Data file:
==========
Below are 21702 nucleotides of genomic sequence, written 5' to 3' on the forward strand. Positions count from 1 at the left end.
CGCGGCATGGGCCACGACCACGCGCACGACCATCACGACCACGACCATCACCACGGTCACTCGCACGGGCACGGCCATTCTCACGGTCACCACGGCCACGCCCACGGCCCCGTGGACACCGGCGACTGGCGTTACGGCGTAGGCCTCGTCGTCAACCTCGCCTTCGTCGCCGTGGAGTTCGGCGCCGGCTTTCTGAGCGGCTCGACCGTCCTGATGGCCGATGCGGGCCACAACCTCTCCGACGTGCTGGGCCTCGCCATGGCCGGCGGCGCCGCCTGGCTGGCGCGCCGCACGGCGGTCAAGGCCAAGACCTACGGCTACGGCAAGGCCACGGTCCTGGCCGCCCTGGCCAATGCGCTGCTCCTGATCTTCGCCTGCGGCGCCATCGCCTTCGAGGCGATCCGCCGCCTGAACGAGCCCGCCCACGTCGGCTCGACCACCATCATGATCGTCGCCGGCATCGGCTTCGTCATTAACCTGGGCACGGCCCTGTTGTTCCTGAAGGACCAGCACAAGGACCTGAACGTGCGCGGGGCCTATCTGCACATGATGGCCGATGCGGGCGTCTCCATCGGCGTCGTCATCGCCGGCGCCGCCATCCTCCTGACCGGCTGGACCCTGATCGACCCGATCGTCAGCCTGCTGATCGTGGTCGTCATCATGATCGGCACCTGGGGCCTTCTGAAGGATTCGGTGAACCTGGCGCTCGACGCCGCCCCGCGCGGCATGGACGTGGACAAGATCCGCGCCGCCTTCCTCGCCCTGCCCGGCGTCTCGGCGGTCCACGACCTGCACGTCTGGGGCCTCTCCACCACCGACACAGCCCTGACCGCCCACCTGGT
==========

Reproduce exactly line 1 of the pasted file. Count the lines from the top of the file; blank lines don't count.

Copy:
Below are 21702 nucleotides of genomic sequence, written 5' to 3' on the forward strand. Positions count from 1 at the left end.